This inherently destructive fishing gear has been banned by the United Nations, on the high seas, by a host of countries, and throughout the United States. California is the last state in the U.S. to allow this fishing method, which has been described as “invisible curtains of death.”

    Essentially, this gear entangles or kills almost everything that becomes entangled, in hopes that some of the thousands of animals caught or killed are swordfish, an expensive luxury product with dangerous levels of mercury. Only one in eight of the animals caught are swordfish.

    Given the tremendous difficulty in enforcing environmental laws for such a destructive fishery, U.S. taxpayers bear the cost of managing this economically marginal fishery for almost no benefit. The end result is that the driftnet fishery is a net drag on the U.S. economy.

    Download the Driftnet Overview by clicking here (.pdf).

Fact Sheets

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    Sea Turtle Ecology Course $19.95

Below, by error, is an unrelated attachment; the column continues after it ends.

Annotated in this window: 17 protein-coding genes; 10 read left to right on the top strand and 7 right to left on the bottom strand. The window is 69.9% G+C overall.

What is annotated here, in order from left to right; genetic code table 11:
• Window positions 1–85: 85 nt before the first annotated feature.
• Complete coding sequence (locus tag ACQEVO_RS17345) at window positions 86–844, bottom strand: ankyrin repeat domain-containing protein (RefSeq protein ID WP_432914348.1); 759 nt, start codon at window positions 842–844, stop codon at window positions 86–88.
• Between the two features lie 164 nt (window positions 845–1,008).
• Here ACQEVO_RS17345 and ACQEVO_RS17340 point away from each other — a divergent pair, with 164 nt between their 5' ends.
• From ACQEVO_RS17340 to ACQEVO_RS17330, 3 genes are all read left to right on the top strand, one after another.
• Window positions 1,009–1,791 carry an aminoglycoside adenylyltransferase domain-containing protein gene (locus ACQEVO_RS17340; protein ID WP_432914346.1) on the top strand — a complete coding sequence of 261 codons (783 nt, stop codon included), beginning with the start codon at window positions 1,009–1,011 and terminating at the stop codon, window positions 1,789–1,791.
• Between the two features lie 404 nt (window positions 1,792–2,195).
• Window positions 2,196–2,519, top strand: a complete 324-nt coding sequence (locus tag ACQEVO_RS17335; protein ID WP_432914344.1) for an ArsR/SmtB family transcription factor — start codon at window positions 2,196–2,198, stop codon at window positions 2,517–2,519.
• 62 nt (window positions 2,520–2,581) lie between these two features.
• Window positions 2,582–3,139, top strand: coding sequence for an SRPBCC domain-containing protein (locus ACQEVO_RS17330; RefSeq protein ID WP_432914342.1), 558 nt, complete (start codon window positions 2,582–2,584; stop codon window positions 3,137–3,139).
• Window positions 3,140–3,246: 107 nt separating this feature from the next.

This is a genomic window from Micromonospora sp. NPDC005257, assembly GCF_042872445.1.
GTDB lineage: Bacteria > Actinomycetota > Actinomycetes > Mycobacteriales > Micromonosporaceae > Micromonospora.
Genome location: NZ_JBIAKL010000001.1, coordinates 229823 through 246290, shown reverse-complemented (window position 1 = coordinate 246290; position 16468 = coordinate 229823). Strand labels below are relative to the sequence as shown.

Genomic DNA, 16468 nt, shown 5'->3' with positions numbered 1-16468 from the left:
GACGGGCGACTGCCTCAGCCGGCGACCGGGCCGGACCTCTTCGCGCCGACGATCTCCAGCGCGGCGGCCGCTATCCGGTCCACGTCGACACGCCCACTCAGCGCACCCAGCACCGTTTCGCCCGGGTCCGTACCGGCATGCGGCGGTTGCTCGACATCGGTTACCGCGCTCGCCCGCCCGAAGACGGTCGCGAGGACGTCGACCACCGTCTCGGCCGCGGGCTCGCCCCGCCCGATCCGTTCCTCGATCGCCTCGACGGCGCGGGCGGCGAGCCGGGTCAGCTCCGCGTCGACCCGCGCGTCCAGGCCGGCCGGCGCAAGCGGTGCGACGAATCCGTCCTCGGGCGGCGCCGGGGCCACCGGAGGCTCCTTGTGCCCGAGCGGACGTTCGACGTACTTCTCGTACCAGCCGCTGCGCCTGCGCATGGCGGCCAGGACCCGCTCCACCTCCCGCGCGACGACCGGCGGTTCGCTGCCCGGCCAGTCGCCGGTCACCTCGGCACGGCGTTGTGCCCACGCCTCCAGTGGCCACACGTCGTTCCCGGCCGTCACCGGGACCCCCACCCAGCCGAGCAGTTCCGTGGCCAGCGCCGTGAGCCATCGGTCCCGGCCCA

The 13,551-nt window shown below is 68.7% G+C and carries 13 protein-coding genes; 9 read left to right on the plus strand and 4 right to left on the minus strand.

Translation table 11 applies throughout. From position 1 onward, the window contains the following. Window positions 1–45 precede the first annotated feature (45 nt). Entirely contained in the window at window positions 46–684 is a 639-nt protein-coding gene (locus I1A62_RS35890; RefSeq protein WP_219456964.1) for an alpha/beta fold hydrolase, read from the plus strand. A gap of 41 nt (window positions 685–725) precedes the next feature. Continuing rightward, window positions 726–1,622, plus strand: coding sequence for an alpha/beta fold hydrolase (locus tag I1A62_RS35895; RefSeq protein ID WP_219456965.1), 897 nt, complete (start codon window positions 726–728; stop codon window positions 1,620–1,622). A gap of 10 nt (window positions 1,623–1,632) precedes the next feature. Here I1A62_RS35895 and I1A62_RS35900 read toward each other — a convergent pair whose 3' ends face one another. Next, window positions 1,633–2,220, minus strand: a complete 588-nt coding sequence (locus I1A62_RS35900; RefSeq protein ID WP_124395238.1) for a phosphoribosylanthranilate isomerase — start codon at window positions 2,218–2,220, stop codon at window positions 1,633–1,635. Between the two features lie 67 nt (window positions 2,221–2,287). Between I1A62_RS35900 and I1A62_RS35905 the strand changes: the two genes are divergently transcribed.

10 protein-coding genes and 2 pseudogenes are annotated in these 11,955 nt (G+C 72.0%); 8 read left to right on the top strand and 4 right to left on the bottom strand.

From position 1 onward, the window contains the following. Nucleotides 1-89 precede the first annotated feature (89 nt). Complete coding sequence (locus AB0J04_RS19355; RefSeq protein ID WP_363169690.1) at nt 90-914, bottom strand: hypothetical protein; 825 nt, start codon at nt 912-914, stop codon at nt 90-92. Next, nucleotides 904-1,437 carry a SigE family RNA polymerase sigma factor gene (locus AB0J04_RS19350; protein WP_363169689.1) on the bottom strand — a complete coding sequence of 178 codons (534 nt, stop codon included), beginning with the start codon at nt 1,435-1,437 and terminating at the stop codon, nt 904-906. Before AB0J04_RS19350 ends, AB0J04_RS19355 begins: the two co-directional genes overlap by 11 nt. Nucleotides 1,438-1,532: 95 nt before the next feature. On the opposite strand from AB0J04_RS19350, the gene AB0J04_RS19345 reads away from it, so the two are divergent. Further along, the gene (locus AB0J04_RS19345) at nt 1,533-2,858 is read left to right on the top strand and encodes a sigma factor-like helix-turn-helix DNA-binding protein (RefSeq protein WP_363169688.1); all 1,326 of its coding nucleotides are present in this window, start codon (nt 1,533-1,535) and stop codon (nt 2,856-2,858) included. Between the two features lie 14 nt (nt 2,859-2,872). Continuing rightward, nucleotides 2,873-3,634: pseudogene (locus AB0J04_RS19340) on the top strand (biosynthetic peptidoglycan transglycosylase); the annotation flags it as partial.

Graceful in the water, sea turtles glide through the ocean with the greatest of ease and trek to far away beaches to ensure continuation of their species.

    Through this fun online course you will investigate the history of these marine reptiles, both natural and anthropogenic threats to their survival, reproduction, and how they cope with the challenges they face. You will explore all seven living sea turtle species and by the end be able to identify them!

    Proceeds of sales benefit Turtle Island Restoration Network and our efforts to save sea turtles!

    Please click on the picture of the sea turtle below to purchase and participate in the online Sea Turtle Ecology course.

  • Photo by Jonathan R. Green (CDF/ DPNG)

    Whale Shark Fact Sheet

    Whale shark: Rhincodon typus  

    Life History and Distribution

    Whale sharks are the world’s largest fish and can grow up to 20m in length. They are found worldwide in tropical and temperate waters.

     These large fish utilize a viviparous method of reproduction, meaning they give birth to live young. This was discovered when a female whale shark was harpooned off the coast of Taiwan in 1995 and she was carrying 300 yolk-dependent embryos.

    Whale sharks have large, gaping mouths that enable efficient filter feeding. They eat mainly plankton and small fish.

    Threats